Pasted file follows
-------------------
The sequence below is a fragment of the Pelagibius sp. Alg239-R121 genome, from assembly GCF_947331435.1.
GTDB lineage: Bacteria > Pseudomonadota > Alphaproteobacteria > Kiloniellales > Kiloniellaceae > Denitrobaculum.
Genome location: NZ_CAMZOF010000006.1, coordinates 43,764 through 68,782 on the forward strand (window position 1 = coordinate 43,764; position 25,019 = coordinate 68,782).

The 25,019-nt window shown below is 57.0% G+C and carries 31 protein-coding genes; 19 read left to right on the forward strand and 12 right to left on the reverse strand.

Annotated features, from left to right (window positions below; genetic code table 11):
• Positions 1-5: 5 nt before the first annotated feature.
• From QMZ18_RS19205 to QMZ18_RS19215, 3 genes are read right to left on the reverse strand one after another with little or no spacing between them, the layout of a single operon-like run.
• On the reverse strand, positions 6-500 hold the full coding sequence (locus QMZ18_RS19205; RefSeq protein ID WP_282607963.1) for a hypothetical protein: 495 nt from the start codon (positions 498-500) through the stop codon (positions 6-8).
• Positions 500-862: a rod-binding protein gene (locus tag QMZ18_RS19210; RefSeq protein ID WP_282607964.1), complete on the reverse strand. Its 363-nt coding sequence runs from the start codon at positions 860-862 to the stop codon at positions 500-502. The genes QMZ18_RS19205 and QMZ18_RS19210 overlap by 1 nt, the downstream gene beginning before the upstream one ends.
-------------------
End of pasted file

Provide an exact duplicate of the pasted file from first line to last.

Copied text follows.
The sequence below is a fragment of the Pelagibius sp. Alg239-R121 genome, from assembly GCF_947331435.1.
GTDB lineage: Bacteria > Pseudomonadota > Alphaproteobacteria > Kiloniellales > Kiloniellaceae > Denitrobaculum.
Genome location: NZ_CAMZOF010000006.1, coordinates 43,764 through 68,782 on the forward strand (window position 1 = coordinate 43,764; position 25,019 = coordinate 68,782).

The 25,019-nt window shown below is 57.0% G+C and carries 31 protein-coding genes; 19 read left to right on the forward strand and 12 right to left on the reverse strand.

Annotated features, from left to right (window positions below; genetic code table 11):
• Positions 1-5: 5 nt before the first annotated feature.
• From QMZ18_RS19205 to QMZ18_RS19215, 3 genes are read right to left on the reverse strand one after another with little or no spacing between them, the layout of a single operon-like run.
• On the reverse strand, positions 6-500 hold the full coding sequence (locus QMZ18_RS19205; RefSeq protein ID WP_282607963.1) for a hypothetical protein: 495 nt from the start codon (positions 498-500) through the stop codon (positions 6-8).
• Positions 500-862: a rod-binding protein gene (locus tag QMZ18_RS19210; RefSeq protein ID WP_282607964.1), complete on the reverse strand. Its 363-nt coding sequence runs from the start codon at positions 860-862 to the stop codon at positions 500-502. The genes QMZ18_RS19205 and QMZ18_RS19210 overlap by 1 nt, the downstream gene beginning before the upstream one ends.